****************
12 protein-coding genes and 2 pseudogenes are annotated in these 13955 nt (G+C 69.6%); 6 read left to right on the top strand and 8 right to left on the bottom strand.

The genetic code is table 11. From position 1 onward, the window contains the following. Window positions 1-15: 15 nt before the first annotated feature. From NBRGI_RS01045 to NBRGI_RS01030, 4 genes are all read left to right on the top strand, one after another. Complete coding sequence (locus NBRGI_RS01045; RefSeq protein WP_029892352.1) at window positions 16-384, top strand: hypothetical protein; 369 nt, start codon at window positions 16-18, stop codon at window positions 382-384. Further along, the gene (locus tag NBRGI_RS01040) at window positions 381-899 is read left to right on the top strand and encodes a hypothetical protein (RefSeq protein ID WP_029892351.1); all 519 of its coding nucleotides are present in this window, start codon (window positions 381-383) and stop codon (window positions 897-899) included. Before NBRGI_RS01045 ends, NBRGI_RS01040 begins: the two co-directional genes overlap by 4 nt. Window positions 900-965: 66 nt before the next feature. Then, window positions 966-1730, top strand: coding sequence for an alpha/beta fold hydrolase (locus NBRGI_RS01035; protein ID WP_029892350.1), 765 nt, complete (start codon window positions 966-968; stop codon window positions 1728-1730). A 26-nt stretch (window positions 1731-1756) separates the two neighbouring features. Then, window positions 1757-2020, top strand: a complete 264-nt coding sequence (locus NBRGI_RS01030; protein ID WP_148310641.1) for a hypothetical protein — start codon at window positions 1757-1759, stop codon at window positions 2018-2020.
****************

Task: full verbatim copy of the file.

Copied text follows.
12 protein-coding genes and 2 pseudogenes are annotated in these 13955 nt (G+C 69.6%); 6 read left to right on the top strand and 8 right to left on the bottom strand.

The genetic code is table 11. From position 1 onward, the window contains the following. Window positions 1-15: 15 nt before the first annotated feature. From NBRGI_RS01045 to NBRGI_RS01030, 4 genes are all read left to right on the top strand, one after another. Complete coding sequence (locus NBRGI_RS01045; RefSeq protein WP_029892352.1) at window positions 16-384, top strand: hypothetical protein; 369 nt, start codon at window positions 16-18, stop codon at window positions 382-384. Further along, the gene (locus tag NBRGI_RS01040) at window positions 381-899 is read left to right on the top strand and encodes a hypothetical protein (RefSeq protein ID WP_029892351.1); all 519 of its coding nucleotides are present in this window, start codon (window positions 381-383) and stop codon (window positions 897-899) included. Before NBRGI_RS01045 ends, NBRGI_RS01040 begins: the two co-directional genes overlap by 4 nt. Window positions 900-965: 66 nt before the next feature. Then, window positions 966-1730, top strand: coding sequence for an alpha/beta fold hydrolase (locus NBRGI_RS01035; protein ID WP_029892350.1), 765 nt, complete (start codon window positions 966-968; stop codon window positions 1728-1730). A 26-nt stretch (window positions 1731-1756) separates the two neighbouring features. Then, window positions 1757-2020, top strand: a complete 264-nt coding sequence (locus NBRGI_RS01030; protein ID WP_148310641.1) for a hypothetical protein — start codon at window positions 1757-1759, stop codon at window positions 2018-2020.